‘Gunmen Can’t Faze Missoula Lumberjacks’ from Industrial Worker. Vol. 5 No. 13. June 19, 1913.

Montana lumberjacks, 1908.
‘Gunmen Can’t Faze Missoula Lumberjacks’ from Industrial Worker. Vol. 5 No. 13. June 19, 1913.

Missoula, Mont. June 12, 1913—At the request of the car repairers’ union, fellow worker Hyde spoke to the entire crew in the N.P. shop here yesterday noon. He only had a few minutes to speak in so had to confine his speech to the structure of the I.W.W., Its aims and objects. He brought out forcibly the absolute necessity of the One Big Union and the utter helplessness of craft unions in times of strike. At the close he was enthusiastically applauded, which showed that their sentiment was for the One Big Union—the union which all the bosses fear most.

It would be well for other craft unions in this locality to follow the example of the car repairers. Fellow worker Hyde has been speaking here and at Bonner, alternately, and is doing great and wonderful work for the labor movement. He is heart and soul for the cause and nothing could please him better than an invitation to speak to any craft union in Missoula.

Fellow workers Daly and McMurphy, members of the strike committee here, were arrested one mile east of Trout Creek while trying to pull off a crew of scab lumberjacks. The gunman, after taking them a mile away from camp, offered to turn them loose, which they refuted. They were taken to Thompson Falls where a charge of disturbing the peace was placed against them. McMurphy got out on a 1500 bail and came to Missoula to attend to some business. Daly chose to board with the city when liberty in the form of bail was offered. The trial Is set for June 14.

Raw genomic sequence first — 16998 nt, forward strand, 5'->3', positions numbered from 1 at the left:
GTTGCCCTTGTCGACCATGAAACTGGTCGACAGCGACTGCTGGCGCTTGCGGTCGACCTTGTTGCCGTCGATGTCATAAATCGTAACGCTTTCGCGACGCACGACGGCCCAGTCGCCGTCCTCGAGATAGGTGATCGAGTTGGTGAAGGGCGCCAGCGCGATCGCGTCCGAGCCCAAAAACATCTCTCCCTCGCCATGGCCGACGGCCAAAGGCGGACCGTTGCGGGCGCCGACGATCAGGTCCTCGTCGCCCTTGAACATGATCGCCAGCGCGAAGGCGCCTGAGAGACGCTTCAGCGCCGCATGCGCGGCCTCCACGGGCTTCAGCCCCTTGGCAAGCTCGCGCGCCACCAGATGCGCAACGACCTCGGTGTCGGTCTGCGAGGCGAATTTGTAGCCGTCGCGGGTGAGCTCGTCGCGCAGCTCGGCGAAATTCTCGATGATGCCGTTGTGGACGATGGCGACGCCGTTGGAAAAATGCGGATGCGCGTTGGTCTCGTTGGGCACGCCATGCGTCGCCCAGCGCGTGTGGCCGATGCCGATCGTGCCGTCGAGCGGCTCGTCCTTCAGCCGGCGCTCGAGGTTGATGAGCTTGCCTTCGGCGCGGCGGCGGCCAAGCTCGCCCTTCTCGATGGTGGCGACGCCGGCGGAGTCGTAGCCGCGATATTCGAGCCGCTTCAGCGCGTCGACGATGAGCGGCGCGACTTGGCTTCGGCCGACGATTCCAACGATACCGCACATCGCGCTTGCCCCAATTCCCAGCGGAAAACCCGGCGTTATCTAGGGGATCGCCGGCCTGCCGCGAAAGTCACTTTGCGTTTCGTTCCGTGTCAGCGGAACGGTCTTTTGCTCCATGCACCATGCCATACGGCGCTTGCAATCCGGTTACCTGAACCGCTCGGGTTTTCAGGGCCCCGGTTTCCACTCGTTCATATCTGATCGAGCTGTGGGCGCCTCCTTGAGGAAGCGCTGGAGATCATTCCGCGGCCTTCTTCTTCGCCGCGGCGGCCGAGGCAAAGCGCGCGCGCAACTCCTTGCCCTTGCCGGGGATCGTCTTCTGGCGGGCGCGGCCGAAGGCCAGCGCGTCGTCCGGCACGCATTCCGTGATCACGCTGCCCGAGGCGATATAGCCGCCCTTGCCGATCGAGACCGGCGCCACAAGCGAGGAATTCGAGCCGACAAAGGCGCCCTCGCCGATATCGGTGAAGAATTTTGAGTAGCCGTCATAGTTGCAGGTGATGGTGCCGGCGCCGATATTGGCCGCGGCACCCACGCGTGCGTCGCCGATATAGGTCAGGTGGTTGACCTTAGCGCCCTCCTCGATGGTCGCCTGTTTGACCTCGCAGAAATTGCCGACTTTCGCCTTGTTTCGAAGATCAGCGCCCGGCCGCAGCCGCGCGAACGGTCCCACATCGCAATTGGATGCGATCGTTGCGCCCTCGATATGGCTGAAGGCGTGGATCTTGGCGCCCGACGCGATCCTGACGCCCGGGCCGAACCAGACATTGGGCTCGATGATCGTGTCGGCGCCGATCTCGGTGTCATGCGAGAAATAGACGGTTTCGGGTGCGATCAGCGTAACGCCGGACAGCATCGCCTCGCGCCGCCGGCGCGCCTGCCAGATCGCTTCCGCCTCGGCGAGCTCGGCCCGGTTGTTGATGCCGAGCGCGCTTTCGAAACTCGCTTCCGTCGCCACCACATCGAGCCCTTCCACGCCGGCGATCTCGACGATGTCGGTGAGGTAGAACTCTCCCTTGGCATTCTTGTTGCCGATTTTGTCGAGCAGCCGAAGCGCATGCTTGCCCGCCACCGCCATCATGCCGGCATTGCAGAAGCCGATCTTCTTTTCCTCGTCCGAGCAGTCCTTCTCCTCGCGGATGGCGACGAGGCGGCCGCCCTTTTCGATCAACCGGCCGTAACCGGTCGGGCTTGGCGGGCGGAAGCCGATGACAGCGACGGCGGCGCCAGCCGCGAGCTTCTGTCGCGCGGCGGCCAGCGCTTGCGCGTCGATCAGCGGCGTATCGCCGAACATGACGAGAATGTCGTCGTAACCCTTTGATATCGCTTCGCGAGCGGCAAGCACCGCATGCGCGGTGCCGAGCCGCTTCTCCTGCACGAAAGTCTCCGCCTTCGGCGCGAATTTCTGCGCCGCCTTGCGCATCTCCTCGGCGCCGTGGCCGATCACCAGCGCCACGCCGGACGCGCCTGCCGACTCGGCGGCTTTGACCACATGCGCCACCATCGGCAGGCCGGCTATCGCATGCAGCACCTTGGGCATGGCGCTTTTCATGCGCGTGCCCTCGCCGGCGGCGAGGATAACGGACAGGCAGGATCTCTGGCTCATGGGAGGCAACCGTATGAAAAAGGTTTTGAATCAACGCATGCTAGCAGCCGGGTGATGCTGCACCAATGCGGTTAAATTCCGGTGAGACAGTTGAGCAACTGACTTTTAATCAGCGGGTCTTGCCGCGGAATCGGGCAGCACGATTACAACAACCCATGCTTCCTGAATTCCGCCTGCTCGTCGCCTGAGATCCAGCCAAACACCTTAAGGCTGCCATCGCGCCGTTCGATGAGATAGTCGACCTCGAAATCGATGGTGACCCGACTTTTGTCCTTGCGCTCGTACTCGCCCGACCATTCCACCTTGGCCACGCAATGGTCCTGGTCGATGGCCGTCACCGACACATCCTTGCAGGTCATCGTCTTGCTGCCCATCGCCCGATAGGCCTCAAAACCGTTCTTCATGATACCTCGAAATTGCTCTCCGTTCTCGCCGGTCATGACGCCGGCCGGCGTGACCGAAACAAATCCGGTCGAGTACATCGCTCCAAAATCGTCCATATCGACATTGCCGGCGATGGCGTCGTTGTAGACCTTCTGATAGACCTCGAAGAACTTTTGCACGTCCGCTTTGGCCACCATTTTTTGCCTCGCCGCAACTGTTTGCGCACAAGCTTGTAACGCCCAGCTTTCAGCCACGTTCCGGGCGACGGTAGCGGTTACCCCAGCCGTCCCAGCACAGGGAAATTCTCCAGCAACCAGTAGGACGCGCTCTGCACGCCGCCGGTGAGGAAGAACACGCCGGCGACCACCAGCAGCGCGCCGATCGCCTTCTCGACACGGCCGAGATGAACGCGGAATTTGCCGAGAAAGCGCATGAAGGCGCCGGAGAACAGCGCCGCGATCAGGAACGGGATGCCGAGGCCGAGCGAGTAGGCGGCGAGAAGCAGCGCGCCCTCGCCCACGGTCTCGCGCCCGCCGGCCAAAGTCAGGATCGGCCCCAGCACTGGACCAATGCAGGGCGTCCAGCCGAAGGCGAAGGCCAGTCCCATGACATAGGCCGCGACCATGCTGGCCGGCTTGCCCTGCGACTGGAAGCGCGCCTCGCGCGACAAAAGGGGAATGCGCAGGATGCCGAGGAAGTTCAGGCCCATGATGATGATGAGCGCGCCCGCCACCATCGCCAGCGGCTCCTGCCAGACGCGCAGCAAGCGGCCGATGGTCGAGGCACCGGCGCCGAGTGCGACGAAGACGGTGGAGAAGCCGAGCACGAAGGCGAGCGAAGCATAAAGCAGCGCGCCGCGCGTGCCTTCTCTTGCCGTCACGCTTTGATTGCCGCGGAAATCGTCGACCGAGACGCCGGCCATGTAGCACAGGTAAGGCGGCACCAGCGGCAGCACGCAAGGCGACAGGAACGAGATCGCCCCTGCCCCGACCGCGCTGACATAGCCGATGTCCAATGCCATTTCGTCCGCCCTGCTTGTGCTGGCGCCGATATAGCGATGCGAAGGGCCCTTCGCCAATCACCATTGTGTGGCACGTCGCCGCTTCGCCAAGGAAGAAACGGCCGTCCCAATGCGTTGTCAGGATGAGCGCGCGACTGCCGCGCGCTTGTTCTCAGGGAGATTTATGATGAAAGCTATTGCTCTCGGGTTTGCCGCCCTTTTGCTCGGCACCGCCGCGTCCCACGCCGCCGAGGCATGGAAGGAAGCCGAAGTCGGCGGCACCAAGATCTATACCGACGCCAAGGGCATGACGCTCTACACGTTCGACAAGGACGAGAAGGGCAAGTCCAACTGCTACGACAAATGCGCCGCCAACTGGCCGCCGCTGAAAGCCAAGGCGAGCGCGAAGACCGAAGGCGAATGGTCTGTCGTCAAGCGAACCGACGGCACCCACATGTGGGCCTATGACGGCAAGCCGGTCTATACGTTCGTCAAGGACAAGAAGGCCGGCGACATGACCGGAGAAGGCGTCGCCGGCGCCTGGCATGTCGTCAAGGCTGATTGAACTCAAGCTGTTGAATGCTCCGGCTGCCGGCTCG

It Is expected that some trouble will be encountered before the gunman obstruction is removed out of the way and progress of the I.W.W. The presence of gunmen, the militia and soldiers during strikes and labor disputes is the reflection of the heart of the capitalist class, the core of a boll. Do away with this sort of social element and all will be comfort and pleasure for all. The strike Is still on in this part of the state and no sign of settlement. Picket employment offices and rush funds to strike committee, box 962, Missoula, Mont.

The Industrial Union Bulletin, and the Industrial Worker were newspapers published by the Industrial Workers of the World (IWW) from 1907 until 1913. First printed in Joliet, Illinois, IUB incorporated The Voice of Labor, the newspaper of the American Labor Union which had joined the IWW, and another IWW affiliate, International Metal Worker.The Trautmann-DeLeon faction issued its weekly from March 1907. Soon after, De Leon would be expelled and Trautmann would continue IUB until March 1909. It was edited by A. S. Edwards. 1909, production moved to Spokane, Washington and became The Industrial Worker, “the voice of revolutionary industrial unionism.”

PDF of full issue: https://www.marxists.org/history/usa/pubs/industrialworker/iw/v5n13-w221-jun-19-1913-IW.pdf

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